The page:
Drupal is an open-source content management system and social publishing platform for the web. Although it has many strong advantages over other CMS platforms such as Joomla and WordPress, its diverse range of features can make it intimidating for beginners. Regardless, it is one of the best, most versatile and dependable platforms available.
Who Uses Drupal? Should I use it?
Some of the biggest and best sites on the web use Drupal including BBC, Fox News, The Examiner, Popular Science Magazine, and even the White House. It is popular among large organizations for several reasons:
•It has advanced access control features to allow multiple users to contribute in different ways.
•A properly configured site can be very easy to maintain.
•It has salted hash passwords, which makes more secure than other platforms.
•It can manage large volumes of content and many different content types.
•When caching is switched on, it can be lightning fast and will not buckle under heavy traffic.
•The platform is absolutely free, and hundreds of beautiful themes are available for free and/or cheap.
How do I get started?
First you should get familiar with (and know the difference between) the basic components of a Drupal site: Modules, Themes, Blocks, Content Types, Node.
•Modules: A module is a piece of software that extends your site’s functionality. Most modules can be turned on or off, even modules that come with Drupal Core. Using the right extended modules will save you hours of coding. Likewise, using the wrong extended modules could break your site or waste enormous amounts of time.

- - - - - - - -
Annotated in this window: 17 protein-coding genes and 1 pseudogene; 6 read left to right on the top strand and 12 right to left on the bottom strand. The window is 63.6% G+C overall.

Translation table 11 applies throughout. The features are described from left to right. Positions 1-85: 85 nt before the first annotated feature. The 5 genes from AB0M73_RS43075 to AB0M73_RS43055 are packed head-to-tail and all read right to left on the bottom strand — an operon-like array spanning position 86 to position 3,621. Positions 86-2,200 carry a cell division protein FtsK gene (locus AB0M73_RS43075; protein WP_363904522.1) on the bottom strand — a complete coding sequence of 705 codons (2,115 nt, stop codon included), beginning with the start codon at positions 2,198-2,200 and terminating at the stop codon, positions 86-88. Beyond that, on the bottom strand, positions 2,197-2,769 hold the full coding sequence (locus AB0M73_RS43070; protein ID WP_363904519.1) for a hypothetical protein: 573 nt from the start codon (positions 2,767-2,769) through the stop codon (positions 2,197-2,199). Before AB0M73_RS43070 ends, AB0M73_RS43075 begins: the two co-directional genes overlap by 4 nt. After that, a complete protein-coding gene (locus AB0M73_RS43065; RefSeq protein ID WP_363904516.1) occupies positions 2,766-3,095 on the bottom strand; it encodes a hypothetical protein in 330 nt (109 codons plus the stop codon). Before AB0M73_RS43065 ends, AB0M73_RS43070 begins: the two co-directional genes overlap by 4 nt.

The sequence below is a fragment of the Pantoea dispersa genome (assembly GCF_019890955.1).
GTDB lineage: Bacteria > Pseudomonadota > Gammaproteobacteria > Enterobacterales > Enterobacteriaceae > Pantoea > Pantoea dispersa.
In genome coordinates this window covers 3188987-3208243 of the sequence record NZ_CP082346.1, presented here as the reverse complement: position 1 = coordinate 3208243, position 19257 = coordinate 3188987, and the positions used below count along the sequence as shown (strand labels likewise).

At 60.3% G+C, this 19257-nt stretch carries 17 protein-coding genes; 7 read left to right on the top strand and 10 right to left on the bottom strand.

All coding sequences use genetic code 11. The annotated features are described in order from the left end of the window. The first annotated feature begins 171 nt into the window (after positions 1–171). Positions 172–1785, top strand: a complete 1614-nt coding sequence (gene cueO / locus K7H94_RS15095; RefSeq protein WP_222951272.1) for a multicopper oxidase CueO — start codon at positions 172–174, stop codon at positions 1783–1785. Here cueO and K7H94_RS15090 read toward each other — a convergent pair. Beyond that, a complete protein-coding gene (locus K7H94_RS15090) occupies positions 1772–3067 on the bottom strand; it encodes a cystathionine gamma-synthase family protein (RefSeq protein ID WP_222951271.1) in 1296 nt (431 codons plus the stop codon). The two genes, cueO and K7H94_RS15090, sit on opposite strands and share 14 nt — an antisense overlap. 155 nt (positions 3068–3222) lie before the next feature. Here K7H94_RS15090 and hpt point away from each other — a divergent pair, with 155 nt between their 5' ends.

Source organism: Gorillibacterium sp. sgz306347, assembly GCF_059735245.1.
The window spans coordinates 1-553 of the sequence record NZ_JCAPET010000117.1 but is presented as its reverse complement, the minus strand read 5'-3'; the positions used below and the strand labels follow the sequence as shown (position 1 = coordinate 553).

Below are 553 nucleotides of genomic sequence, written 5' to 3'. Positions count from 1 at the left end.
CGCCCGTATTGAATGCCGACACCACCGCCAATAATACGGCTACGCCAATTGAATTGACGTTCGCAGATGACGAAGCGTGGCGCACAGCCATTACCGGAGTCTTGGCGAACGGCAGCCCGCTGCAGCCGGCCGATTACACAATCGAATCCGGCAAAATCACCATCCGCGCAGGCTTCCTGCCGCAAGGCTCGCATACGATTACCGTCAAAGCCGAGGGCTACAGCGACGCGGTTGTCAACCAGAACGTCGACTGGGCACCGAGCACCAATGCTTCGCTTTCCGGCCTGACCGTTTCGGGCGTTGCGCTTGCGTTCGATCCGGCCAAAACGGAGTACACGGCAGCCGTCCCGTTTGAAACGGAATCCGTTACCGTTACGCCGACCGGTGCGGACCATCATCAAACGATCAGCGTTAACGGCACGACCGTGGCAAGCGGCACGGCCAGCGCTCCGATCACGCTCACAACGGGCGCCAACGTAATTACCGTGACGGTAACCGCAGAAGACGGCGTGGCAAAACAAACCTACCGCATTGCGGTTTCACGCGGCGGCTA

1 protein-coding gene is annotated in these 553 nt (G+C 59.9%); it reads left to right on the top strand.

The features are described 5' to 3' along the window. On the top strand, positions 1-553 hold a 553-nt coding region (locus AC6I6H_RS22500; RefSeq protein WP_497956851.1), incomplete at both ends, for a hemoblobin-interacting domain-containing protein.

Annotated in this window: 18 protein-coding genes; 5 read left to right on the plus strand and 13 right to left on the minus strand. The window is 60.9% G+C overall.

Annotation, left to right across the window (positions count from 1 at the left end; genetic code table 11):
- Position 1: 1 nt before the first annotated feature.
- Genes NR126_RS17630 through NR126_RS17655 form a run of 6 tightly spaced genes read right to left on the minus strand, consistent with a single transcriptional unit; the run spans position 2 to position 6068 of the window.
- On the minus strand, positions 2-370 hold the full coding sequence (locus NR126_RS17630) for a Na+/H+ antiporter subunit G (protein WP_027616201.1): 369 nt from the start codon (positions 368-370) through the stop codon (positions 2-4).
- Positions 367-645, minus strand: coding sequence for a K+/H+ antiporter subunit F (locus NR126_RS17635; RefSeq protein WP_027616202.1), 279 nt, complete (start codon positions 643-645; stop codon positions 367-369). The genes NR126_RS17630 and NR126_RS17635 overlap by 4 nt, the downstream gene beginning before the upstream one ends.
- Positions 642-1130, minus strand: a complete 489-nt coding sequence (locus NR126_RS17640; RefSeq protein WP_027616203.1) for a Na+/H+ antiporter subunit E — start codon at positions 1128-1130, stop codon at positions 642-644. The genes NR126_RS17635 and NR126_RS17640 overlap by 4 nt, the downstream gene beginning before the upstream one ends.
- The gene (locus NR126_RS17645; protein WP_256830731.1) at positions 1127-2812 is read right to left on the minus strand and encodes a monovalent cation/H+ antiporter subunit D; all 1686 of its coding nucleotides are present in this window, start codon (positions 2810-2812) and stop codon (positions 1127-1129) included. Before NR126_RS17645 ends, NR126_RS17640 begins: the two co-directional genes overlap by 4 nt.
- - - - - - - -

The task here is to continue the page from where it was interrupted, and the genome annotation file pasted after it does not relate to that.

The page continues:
•Themes: Themes create the user interface of your site. You can modify a theme by editing the CSS and / or the PHP template, however it’s a good idea to add some content beforehand. Some themes have cool features built-in, like drop-down menus or slideshows.
•Blocks: Generally speaking, blocks are buttons, links, menus or snippets of code that can be positioned in various locations on your site. Available Block locations are determined by your theme.
•Content Types: Content types are really what sets Drupal apart from the other platforms. Each content type has its own set of fields and display options; for example a blog post will be formatted differently than a basic page or a forum post. Custom content types can be created with the help of various modules; for example, you can create a “Slideshow Image” content type for display in a slideshow block. The input fields for every content type are easily customized.
•Node: A node is the basic unit of content in Drupal. Each node has its own URL. Unless otherwise configured, the contents of a node will appear as the main content of your site.
Once you understand the components of a Drupal site, you’re ready to start building.
1.Start by planning your site structure and content. What is the goal of your site? What functionality should it have? What sorts of content will you be managing?
2.Go to the main Drupal site and download Drupal Core and whatever software modules that you think you’ll need. Don’t go overboard! Adding too many modules can slow your site down, and adding the wrong modules could potentially drive you insane.
3.Create content types and customize input fields if needed.
4.Add nodes of content to the site (just enough to help you style it).
5.Try out some free themes (or buy one).
6.Position blocks as you see fit.
7.Style your site by playing with the CSS in your theme folder.
Like any open source community, Drupal users tend to help each other out a lot. Whether you’re just getting your feet wet or you’ve already jumped in, your saving grace will be learning from the mistakes and successes of others. Congratulations! You’re on your way to building a high quality web site.